LIMA — Twenty National Guard members are stationed at Mercy Health-St. Rita’s Medical Center’s COVID-19 intensive care unit as the hospital sees record ICU patient levels.
The Guard members will assist with clinical and non-clinical needs, like patient transport and housekeeping, through at least Jan. 10 after Gov. Mike DeWine mobilized 2,300 Ohio National Guard troops in December to address hospital staffing shortages across the state.
“They’ve been a tremendous help,” said Dr. Matthew Owens, chief clinical officer for St. Rita’s. “Our teams are so grateful for the support that they’ve provided during this time.”
St. Rita’s reported a record 47 patients in intensive care, half of whom were being treated for COVID-19 as of Wednesday afternoon.
The overall COVID-19 patient census in Lima hospitals has plateaued after peaking in early December, but hospitals are busy with a resurgence of influenza and other respiratory illnesses that leaves little slack for another surge of coronavirus patients, especially as hospitals elsewhere in the state are overwhelmed by COVID-19.
And Lima hospitals have more employees out sick with COVID than at any other point in the pandemic, hospital leaders said Wednesday.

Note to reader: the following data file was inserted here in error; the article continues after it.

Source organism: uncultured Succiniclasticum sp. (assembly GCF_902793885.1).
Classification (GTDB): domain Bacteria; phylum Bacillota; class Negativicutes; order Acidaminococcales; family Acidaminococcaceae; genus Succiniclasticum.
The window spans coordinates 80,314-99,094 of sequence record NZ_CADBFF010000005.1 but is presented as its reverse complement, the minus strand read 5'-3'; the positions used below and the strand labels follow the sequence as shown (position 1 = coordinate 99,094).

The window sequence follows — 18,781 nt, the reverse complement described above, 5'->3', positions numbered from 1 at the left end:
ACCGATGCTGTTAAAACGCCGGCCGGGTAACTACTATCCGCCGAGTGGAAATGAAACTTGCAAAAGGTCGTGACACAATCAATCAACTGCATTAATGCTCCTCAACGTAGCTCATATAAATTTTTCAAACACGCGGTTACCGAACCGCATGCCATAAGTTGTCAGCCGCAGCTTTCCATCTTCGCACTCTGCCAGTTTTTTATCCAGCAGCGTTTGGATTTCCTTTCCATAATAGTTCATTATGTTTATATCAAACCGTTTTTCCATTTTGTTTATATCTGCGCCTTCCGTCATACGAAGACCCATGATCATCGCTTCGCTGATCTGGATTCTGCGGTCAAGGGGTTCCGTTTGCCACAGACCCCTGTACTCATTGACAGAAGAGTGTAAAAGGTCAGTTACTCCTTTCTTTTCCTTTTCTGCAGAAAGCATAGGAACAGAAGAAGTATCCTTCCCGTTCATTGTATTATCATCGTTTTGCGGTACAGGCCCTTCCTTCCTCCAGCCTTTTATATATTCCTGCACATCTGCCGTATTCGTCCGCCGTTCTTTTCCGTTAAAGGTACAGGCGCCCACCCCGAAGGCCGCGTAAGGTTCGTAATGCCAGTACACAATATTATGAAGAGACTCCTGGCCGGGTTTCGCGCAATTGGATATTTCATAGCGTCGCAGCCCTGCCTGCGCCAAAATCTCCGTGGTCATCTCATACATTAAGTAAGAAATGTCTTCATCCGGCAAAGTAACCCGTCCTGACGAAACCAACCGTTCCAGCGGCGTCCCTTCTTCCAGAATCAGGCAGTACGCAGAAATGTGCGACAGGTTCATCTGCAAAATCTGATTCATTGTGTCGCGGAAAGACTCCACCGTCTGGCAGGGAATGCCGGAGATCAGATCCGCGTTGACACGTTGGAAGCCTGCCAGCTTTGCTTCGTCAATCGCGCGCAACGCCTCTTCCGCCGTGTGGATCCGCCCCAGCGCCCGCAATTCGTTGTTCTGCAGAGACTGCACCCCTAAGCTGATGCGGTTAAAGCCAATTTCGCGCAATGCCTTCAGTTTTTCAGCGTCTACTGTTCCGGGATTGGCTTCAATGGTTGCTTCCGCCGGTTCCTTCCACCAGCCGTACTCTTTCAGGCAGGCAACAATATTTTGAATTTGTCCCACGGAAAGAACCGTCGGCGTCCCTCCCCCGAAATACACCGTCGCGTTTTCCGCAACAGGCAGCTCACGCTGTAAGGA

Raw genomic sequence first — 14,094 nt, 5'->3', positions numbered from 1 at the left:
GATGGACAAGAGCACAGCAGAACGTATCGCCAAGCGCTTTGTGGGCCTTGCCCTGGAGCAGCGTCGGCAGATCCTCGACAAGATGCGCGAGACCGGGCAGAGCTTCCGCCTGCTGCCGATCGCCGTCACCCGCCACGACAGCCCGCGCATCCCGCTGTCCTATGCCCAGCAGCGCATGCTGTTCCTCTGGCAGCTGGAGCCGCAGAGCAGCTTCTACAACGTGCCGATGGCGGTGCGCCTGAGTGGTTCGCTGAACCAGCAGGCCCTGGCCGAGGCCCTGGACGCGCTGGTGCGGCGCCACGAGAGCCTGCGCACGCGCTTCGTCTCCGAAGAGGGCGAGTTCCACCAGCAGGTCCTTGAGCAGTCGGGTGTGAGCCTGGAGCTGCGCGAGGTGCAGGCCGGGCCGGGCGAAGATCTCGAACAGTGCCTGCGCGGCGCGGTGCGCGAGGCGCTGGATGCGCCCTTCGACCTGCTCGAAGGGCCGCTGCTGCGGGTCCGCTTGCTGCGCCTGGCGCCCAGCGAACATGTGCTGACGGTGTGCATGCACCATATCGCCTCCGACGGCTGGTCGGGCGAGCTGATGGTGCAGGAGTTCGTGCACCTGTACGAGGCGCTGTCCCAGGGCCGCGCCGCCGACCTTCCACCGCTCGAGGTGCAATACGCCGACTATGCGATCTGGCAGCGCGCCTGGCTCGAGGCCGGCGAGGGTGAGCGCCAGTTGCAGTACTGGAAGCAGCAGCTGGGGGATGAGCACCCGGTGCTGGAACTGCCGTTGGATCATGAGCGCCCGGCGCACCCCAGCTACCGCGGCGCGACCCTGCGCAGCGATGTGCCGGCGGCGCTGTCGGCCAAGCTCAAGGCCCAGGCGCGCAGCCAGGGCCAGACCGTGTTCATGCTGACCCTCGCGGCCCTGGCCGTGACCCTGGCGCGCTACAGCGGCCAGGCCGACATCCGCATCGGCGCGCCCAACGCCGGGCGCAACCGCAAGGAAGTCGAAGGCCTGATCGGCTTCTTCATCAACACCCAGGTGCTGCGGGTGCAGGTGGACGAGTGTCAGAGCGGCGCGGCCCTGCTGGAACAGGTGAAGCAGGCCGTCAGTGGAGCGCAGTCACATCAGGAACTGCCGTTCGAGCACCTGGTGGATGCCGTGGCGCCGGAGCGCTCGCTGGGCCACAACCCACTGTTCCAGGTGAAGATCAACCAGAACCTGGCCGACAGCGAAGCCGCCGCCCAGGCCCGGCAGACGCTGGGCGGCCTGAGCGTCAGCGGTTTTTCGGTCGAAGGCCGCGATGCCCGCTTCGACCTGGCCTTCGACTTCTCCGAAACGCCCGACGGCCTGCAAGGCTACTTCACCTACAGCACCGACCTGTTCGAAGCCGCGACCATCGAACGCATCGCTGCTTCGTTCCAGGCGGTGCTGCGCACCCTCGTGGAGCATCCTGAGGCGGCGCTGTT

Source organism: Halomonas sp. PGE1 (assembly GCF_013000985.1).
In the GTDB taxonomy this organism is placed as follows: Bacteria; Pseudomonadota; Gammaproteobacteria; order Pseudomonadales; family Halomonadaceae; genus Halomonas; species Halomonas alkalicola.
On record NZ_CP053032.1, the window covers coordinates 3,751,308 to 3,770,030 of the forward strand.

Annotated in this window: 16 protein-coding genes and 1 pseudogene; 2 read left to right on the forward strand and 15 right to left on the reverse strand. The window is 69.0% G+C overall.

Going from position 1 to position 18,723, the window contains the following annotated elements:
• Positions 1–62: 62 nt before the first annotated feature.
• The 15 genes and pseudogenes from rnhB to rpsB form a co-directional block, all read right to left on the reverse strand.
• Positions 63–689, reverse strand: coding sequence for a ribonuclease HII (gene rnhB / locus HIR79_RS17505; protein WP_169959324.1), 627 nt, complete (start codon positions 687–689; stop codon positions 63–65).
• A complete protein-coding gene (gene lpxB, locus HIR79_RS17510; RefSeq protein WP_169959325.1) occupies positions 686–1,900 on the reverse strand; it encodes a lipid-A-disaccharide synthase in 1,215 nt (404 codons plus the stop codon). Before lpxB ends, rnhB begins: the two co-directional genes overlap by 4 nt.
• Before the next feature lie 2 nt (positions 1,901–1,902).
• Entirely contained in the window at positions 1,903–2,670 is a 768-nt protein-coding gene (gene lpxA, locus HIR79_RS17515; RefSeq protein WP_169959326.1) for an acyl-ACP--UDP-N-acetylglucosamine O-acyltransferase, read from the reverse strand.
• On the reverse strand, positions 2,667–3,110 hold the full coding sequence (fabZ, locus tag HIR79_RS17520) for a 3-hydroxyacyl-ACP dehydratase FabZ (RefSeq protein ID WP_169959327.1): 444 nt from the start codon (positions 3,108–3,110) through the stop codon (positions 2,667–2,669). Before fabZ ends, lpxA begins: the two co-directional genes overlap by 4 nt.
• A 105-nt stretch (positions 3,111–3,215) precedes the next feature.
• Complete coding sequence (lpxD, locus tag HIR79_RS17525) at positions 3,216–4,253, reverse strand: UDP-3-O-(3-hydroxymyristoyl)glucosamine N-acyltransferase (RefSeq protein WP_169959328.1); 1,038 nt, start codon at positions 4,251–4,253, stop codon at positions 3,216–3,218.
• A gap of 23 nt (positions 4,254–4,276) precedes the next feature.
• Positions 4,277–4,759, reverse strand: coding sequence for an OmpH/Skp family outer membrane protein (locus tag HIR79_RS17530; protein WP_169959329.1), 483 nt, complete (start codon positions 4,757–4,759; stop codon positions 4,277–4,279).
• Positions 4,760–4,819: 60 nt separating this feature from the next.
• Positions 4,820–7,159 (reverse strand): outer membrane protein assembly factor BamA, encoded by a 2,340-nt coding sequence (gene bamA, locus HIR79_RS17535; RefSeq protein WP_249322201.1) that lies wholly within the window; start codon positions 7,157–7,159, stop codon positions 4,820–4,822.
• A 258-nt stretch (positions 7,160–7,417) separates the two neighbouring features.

In turn, St. Rita’s is continuing to delay most elective procedures, while Lima Memorial Health System is evaluating which procedures it can handle daily, hospital leaders said.
The highly contagious omicron variant of coronavirus, which is now the dominant variant for new infections in the Midwest and U.S., has led to record-high daily coronavirus cases and hospitalizations in Ohio.
New infections in the Lima area are now starting to increase rapidly too, suggesting the variant is present here and that another surge in hospitalizations may be coming.
The surge in new infections has also made it difficult to find rapid tests.
Last week, Allen County Public Health distributed upward of 950 free take-home tests, all of which were gone within an hour. A similar situation unfolded Wednesday when the Putnam County Health Department ran out of take-home tests shortly after notifying the public that the tests were available.